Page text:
Kansas, Missouri runners come home after Boston Marathon - KCTV5

Kansas, Missouri runners return home after participating in Boston Marathon

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Scene from Copley Square at the Boston Marathon where there were explosions at the finish line. (Source: James Bardin) Scene from Copley Square at the Boston Marathon where there were explosions at the finish line. (Source: James Bardin)
KANSAS CITY, MO (KCTV) -

No arrests have been made, and no one is claiming responsibility for the Boston Marathon bombings.

A law enforcement official tells CBS News the bombs that exploded near the finish line of the Boston marathon and were put in place to look like pieces of trash. The devices were put inside pressure cookers and placed inside bags. The pots were packed with nails and small metal pellets.

Runners returned to the scene Tuesday to pick up belongings they left behind, and their marathon medals. Mourners are placing flowers and T-shirts near the crime scene. The area will be closed off at least until Thursday.

Hundreds of runners from Missouri and Kansas were in Boston for Monday's race and dozens of runners came home to Kansas City just 24 hours after being in the center of a horrific scene.

There were lots of hugs Tuesday at KCI as loved ones rushed to greet their runners. A group of more than 30 runners arrived at the KCI airport Tuesday afternoon just before 2 p.m. and many of them stopped to talk about their experience. All of them said they're just happy to be home.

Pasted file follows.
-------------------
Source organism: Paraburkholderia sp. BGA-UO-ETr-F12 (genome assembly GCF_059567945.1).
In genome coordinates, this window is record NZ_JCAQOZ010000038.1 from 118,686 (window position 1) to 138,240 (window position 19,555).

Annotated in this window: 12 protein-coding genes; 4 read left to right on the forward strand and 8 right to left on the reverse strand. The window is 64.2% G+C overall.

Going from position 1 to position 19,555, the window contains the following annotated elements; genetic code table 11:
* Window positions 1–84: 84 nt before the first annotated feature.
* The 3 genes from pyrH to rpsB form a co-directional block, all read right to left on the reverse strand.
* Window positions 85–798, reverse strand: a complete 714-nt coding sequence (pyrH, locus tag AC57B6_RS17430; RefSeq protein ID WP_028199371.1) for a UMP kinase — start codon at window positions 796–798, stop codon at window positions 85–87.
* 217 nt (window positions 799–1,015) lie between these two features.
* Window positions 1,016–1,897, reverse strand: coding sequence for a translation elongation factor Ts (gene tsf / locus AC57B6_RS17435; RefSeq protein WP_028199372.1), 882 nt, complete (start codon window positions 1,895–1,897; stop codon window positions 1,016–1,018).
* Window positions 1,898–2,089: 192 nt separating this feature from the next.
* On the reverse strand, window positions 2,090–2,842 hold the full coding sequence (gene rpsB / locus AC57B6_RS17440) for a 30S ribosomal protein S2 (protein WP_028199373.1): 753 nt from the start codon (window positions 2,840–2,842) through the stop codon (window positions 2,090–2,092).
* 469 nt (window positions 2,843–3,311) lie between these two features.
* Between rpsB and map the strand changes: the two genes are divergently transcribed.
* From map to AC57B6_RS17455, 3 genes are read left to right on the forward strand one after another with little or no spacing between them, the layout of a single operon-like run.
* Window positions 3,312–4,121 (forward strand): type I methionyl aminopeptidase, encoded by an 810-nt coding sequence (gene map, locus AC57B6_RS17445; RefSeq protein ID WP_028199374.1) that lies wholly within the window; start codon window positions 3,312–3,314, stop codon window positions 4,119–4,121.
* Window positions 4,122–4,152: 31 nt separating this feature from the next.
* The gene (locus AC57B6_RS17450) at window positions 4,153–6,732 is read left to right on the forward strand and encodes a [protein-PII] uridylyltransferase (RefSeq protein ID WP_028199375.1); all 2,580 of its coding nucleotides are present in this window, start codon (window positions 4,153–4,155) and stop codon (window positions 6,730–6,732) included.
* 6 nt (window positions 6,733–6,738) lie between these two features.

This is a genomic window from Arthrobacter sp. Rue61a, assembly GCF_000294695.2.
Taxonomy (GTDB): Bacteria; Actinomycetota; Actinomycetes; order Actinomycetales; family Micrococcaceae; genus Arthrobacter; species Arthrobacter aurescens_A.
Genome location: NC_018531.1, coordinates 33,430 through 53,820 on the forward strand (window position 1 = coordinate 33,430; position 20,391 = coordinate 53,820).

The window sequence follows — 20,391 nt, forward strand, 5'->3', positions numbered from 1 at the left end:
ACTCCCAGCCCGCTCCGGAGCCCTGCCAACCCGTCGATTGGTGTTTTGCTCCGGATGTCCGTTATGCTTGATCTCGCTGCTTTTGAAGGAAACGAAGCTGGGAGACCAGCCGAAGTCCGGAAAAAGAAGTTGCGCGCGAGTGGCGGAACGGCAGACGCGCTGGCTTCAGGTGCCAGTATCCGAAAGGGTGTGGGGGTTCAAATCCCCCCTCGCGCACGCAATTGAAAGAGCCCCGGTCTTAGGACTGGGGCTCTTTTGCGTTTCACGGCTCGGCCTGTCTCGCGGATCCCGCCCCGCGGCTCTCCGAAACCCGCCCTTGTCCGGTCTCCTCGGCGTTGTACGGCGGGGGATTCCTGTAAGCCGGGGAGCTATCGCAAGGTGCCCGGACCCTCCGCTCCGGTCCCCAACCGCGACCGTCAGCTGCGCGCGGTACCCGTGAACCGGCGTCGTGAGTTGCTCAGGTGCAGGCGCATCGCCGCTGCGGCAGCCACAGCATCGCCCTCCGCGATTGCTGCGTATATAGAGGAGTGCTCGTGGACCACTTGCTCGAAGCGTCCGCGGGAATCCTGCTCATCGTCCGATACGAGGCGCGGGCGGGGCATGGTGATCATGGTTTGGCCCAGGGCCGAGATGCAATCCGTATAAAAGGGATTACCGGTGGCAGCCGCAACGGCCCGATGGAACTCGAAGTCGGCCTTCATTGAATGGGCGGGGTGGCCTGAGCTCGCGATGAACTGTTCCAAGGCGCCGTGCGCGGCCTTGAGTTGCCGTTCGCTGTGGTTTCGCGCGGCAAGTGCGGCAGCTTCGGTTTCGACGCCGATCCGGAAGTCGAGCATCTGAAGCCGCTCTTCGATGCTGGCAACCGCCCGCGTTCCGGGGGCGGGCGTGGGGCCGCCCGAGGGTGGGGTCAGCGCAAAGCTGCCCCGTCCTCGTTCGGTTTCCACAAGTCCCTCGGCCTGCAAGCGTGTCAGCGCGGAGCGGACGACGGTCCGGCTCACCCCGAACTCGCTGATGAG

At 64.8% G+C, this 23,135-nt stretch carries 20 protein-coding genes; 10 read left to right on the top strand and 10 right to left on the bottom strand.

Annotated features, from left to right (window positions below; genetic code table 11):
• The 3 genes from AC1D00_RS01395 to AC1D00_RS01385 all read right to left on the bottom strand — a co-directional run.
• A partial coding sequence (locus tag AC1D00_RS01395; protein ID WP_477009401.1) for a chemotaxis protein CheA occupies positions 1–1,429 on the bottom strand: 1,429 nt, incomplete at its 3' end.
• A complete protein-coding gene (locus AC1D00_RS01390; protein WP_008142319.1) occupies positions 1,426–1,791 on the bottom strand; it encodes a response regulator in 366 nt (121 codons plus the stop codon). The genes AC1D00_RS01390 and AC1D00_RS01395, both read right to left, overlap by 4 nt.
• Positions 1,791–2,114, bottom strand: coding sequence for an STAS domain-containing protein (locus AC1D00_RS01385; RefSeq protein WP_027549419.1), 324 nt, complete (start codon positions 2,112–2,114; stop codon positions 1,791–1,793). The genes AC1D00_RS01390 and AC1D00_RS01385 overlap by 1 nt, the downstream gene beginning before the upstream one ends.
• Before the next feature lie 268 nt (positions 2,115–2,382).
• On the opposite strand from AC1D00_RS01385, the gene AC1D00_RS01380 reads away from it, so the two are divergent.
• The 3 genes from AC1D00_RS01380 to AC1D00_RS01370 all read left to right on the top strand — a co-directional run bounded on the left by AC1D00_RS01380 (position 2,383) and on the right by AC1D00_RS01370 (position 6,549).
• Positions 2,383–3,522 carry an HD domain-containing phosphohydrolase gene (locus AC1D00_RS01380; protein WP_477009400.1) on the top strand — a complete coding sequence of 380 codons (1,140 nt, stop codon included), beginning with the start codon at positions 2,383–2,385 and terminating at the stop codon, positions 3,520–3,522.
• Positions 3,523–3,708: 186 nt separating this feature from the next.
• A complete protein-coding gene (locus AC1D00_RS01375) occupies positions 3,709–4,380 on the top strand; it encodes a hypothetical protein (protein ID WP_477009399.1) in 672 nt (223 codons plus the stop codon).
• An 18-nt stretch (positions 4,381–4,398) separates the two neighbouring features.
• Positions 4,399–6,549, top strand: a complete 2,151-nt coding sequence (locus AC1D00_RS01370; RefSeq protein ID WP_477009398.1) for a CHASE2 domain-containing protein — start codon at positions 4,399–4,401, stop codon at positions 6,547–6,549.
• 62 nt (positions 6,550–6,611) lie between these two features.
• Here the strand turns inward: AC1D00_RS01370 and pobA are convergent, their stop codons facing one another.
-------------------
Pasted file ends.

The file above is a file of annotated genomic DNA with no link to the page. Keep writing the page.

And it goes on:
Ali Hatfield wasn't far from the finish line when the deadly blasts hit.

"It was something you can't forget - you knew it wasn't a normal sound, especially in a big city like that," she said.

"We go into immediate denial - I'm sure it's not a terrorist attack and maybe a storm sewer blew or a transformer or some crazy thing," Greg Hall said.

A group of more than 30 runners arrived at the KCI airport Tuesday afternoon just before 2 p.m. and many of them stopped to talk about their experience. All of them said they're just happy to be home.

Runner after runner described the indescribable. Runner after runner came home with not just the heartbreaking accounts, but all the good they witnessed in the face of disaster.

"They had a Google page and were opening their homes to anyone who got displaced - an amazing thing to see," Hall said.

Well over 100 people from the metro took part in this year's race and were there when the horrific events of Monday happened, many of them having just narrowly escaped being near the finish line where the two deadly blasts happened. Many of them planned the trip since before last year's race. It was a trip that changed for everyone in an instant.

"Pretty somber. Nobody really cared about their times - they were just worried how everybody else was and the people that got hurt. (It's) something none of us will ever forget," Mark Niblo said.

"I think Boston really, really hurts today. That's a proud city, a really proud event," Hall said.

Every single runner who talked to KCTV5 News Tuesday said they plan to run the Boston Marathon again.

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